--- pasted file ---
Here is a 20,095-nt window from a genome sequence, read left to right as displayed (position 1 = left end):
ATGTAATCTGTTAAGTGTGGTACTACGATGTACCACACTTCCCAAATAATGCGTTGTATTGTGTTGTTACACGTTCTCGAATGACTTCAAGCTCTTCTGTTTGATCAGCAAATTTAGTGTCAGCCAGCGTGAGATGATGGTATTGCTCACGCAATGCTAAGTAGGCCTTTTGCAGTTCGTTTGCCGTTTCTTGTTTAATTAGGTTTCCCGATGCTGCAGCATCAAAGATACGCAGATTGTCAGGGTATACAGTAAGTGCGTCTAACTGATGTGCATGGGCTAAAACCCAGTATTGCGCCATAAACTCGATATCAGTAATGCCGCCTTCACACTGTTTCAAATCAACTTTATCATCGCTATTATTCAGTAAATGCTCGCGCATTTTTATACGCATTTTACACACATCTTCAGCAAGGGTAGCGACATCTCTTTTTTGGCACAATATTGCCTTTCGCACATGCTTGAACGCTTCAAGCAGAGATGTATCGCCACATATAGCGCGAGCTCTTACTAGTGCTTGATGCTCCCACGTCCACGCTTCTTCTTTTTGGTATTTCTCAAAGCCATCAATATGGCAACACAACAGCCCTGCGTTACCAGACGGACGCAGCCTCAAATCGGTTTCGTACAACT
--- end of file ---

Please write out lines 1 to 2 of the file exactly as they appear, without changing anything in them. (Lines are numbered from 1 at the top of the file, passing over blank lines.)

Here is a 20,095-nt window from a genome sequence, read left to right as displayed (position 1 = left end):
ATGTAATCTGTTAAGTGTGGTACTACGATGTACCACACTTCCCAAATAATGCGTTGTATTGTGTTGTTACACGTTCTCGAATGACTTCAAGCTCTTCTGTTTGATCAGCAAATTTAGTGTCAGCCAGCGTGAGATGATGGTATTGCTCACGCAATGCTAAGTAGGCCTTTTGCAGTTCGTTTGCCGTTTCTTGTTTAATTAGGTTTCCCGATGCTGCAGCATCAAAGATACGCAGATTGTCAGGGTATACAGTAAGTGCGTCTAACTGATGTGCATGGGCTAAAACCCAGTATTGCGCCATAAACTCGATATCAGTAATGCCGCCTTCACACTGTTTCAAATCAACTTTATCATCGCTATTATTCAGTAAATGCTCGCGCATTTTTATACGCATTTTACACACATCTTCAGCAAGGGTAGCGACATCTCTTTTTTGGCACAATATTGCCTTTCGCACATGCTTGAACGCTTCAAGCAGAGATGTATCGCCACATATAGCGCGAGCTCTTACTAGTGCTTGATGCTCCCACGTCCACGCTTCTTCTTTTTGGTATTTCTCAAAGCCATCAATATGGCAACACAACAGCCCTGCGTTACCAGACGGACGCAGCCTCAAATCGGTTTCGTACAACT